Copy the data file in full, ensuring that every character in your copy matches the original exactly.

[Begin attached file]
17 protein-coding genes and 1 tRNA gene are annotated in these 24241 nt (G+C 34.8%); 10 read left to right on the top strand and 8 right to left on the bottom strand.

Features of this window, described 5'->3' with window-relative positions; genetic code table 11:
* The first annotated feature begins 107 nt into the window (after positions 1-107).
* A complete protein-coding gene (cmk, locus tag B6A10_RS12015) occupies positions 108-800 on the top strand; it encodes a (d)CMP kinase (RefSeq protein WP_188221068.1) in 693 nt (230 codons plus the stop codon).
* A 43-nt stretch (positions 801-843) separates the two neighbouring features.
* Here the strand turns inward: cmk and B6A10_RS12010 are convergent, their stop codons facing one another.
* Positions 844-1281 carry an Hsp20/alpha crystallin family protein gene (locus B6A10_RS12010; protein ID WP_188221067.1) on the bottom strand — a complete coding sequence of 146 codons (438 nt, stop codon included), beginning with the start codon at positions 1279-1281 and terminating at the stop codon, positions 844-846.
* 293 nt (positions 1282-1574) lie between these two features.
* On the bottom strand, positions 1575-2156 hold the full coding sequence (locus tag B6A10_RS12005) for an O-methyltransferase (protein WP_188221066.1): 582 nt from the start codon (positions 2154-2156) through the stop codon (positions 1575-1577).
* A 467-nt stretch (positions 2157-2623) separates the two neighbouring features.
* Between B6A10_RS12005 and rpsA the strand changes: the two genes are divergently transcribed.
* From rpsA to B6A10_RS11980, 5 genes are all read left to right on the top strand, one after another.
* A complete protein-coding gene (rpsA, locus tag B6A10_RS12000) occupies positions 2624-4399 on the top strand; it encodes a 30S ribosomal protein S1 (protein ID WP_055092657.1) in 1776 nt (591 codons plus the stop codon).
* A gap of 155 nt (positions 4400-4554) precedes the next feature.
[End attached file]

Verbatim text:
17 protein-coding genes and 1 tRNA gene are annotated in these 24241 nt (G+C 34.8%); 10 read left to right on the top strand and 8 right to left on the bottom strand.

Features of this window, described 5'->3' with window-relative positions; genetic code table 11:
* The first annotated feature begins 107 nt into the window (after positions 1-107).
* A complete protein-coding gene (cmk, locus tag B6A10_RS12015) occupies positions 108-800 on the top strand; it encodes a (d)CMP kinase (RefSeq protein WP_188221068.1) in 693 nt (230 codons plus the stop codon).
* A 43-nt stretch (positions 801-843) separates the two neighbouring features.
* Here the strand turns inward: cmk and B6A10_RS12010 are convergent, their stop codons facing one another.
* Positions 844-1281 carry an Hsp20/alpha crystallin family protein gene (locus B6A10_RS12010; protein ID WP_188221067.1) on the bottom strand — a complete coding sequence of 146 codons (438 nt, stop codon included), beginning with the start codon at positions 1279-1281 and terminating at the stop codon, positions 844-846.
* 293 nt (positions 1282-1574) lie between these two features.
* On the bottom strand, positions 1575-2156 hold the full coding sequence (locus tag B6A10_RS12005) for an O-methyltransferase (protein WP_188221066.1): 582 nt from the start codon (positions 2154-2156) through the stop codon (positions 1575-1577).
* A 467-nt stretch (positions 2157-2623) separates the two neighbouring features.
* Between B6A10_RS12005 and rpsA the strand changes: the two genes are divergently transcribed.
* From rpsA to B6A10_RS11980, 5 genes are all read left to right on the top strand, one after another.
* A complete protein-coding gene (rpsA, locus tag B6A10_RS12000) occupies positions 2624-4399 on the top strand; it encodes a 30S ribosomal protein S1 (protein ID WP_055092657.1) in 1776 nt (591 codons plus the stop codon).
* A gap of 155 nt (positions 4400-4554) precedes the next feature.